Yes, that was us.
Wilson makes a point that always needs making: "communications" ≠ "spin doctors". It covers community consulation, council websites, mailers and the kind of information you'd expect to have if you and hundreds of others happened to lose running water.
He continues, in a section headed 'Watercare: The secrecy is scary':
Watercare, the council-controlled organisation that runs our water and sewage systems, has a comms budget of only $1.5 million, according to the review. But that’s not a good thing. Watercare has very few comms staff and it does little to engage. Internally at council, it doesn’t even bother to attend the regular meetings of council communications units, whose purpose is to help them all work together.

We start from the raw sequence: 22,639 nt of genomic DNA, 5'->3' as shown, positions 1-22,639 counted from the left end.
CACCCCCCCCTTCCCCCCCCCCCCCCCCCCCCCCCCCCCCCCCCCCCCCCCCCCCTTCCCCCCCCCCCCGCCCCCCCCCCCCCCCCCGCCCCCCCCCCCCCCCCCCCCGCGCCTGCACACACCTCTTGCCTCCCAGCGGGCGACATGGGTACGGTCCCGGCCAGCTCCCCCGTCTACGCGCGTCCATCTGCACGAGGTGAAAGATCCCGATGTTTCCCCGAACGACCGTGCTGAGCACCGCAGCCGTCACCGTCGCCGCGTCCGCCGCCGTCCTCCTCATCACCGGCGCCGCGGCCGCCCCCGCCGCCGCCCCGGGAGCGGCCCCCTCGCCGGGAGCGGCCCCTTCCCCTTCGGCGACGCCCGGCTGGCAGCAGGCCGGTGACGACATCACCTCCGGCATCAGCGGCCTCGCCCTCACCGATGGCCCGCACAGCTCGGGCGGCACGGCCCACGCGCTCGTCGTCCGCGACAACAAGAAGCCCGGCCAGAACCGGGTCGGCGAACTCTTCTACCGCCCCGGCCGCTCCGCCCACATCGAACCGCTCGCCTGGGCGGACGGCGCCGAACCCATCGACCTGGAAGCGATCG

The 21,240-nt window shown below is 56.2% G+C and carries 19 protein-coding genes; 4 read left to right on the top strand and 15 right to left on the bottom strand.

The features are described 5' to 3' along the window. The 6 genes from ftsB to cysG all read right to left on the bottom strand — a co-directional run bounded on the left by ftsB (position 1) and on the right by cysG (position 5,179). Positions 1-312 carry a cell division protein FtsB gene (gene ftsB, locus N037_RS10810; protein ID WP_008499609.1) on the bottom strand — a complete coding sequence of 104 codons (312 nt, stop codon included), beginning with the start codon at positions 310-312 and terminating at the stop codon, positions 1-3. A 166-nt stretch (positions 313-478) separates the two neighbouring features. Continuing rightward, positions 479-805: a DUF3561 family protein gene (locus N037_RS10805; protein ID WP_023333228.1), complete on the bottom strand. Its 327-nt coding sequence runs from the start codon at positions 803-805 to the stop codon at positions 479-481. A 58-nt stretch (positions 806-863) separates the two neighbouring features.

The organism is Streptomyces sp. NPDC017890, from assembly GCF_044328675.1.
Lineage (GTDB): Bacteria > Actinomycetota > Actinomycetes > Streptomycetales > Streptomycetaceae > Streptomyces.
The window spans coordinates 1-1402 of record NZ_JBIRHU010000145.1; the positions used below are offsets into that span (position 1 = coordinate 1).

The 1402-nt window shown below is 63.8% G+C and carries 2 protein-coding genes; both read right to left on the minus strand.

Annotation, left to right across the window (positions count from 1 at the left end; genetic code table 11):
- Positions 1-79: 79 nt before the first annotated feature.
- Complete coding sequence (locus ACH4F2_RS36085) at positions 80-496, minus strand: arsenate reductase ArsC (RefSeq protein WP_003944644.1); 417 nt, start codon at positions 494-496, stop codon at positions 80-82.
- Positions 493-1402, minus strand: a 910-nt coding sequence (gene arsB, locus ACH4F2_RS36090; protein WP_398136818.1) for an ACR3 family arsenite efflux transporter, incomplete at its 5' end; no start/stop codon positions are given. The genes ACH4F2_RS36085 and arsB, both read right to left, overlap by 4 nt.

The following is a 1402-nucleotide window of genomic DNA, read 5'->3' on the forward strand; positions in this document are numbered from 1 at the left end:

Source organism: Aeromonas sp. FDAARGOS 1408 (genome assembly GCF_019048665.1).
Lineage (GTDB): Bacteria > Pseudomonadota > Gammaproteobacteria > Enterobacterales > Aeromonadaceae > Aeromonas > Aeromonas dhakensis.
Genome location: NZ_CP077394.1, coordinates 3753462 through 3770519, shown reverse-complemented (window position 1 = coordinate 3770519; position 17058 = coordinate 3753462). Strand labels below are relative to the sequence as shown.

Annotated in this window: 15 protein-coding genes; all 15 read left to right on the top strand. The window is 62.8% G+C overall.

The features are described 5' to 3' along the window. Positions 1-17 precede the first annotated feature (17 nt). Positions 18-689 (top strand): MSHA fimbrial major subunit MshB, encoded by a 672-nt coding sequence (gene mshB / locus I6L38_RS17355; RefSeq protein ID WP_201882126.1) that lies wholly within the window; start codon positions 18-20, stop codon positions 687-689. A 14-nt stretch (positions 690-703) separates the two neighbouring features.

It’s not just problems like the water stoppage in Pt Chev this weekend. Remember the water crisis in March this year, when heavy rain silted up the Ardmore dam and the whole city was in danger of having to boil water? Watercare ignored offers of help from the council’s other comms units and engaged external PR consultants to help out. That led to lack of public information, inconsistencies in what we were told and other problems, all of which Todd Niall at RNZ covered here.
Yes, even during a citywide water quality crisis, Watercare, a council-controlled organisation, went out of its way to avoid conventional public communications. It did install an electronic sign up at the Meola Road roundabout to tell us all to save water. Wilson thinks this odd culture might be a legacy of Watercare's former CEO Mark Ford, who "famously kept as low a profile as he could manage, for himself and for the places he worked."